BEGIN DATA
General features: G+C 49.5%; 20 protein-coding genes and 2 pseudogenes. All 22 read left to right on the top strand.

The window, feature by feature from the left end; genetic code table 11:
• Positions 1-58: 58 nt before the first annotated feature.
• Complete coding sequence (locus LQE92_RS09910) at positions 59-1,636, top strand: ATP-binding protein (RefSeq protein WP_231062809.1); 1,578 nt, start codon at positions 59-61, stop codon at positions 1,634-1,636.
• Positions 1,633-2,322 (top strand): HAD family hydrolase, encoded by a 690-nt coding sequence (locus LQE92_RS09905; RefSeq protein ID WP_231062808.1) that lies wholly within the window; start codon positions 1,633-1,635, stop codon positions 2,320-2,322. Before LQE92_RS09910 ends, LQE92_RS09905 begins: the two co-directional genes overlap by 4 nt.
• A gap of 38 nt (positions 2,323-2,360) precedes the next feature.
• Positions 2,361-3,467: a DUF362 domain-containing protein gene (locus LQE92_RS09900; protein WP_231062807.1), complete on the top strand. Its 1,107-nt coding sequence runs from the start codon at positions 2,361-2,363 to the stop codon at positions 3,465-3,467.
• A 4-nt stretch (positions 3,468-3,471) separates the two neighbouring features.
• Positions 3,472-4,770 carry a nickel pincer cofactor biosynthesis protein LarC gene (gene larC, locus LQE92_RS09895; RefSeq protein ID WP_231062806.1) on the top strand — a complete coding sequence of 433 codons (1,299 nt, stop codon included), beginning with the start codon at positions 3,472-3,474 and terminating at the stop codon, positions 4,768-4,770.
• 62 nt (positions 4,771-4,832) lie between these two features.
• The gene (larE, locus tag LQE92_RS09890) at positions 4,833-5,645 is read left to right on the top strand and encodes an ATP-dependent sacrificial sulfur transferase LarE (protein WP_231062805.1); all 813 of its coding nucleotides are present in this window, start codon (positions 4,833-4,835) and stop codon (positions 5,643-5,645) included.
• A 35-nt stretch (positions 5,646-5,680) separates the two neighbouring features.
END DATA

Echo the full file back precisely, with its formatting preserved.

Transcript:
General features: G+C 49.5%; 20 protein-coding genes and 2 pseudogenes. All 22 read left to right on the top strand.

The window, feature by feature from the left end; genetic code table 11:
• Positions 1-58: 58 nt before the first annotated feature.
• Complete coding sequence (locus LQE92_RS09910) at positions 59-1,636, top strand: ATP-binding protein (RefSeq protein WP_231062809.1); 1,578 nt, start codon at positions 59-61, stop codon at positions 1,634-1,636.
• Positions 1,633-2,322 (top strand): HAD family hydrolase, encoded by a 690-nt coding sequence (locus LQE92_RS09905; RefSeq protein ID WP_231062808.1) that lies wholly within the window; start codon positions 1,633-1,635, stop codon positions 2,320-2,322. Before LQE92_RS09910 ends, LQE92_RS09905 begins: the two co-directional genes overlap by 4 nt.
• A gap of 38 nt (positions 2,323-2,360) precedes the next feature.
• Positions 2,361-3,467: a DUF362 domain-containing protein gene (locus LQE92_RS09900; protein WP_231062807.1), complete on the top strand. Its 1,107-nt coding sequence runs from the start codon at positions 2,361-2,363 to the stop codon at positions 3,465-3,467.
• A 4-nt stretch (positions 3,468-3,471) separates the two neighbouring features.
• Positions 3,472-4,770 carry a nickel pincer cofactor biosynthesis protein LarC gene (gene larC, locus LQE92_RS09895; RefSeq protein ID WP_231062806.1) on the top strand — a complete coding sequence of 433 codons (1,299 nt, stop codon included), beginning with the start codon at positions 3,472-3,474 and terminating at the stop codon, positions 4,768-4,770.
• 62 nt (positions 4,771-4,832) lie between these two features.
• The gene (larE, locus tag LQE92_RS09890) at positions 4,833-5,645 is read left to right on the top strand and encodes an ATP-dependent sacrificial sulfur transferase LarE (protein WP_231062805.1); all 813 of its coding nucleotides are present in this window, start codon (positions 4,833-4,835) and stop codon (positions 5,643-5,645) included.
• A 35-nt stretch (positions 5,646-5,680) separates the two neighbouring features.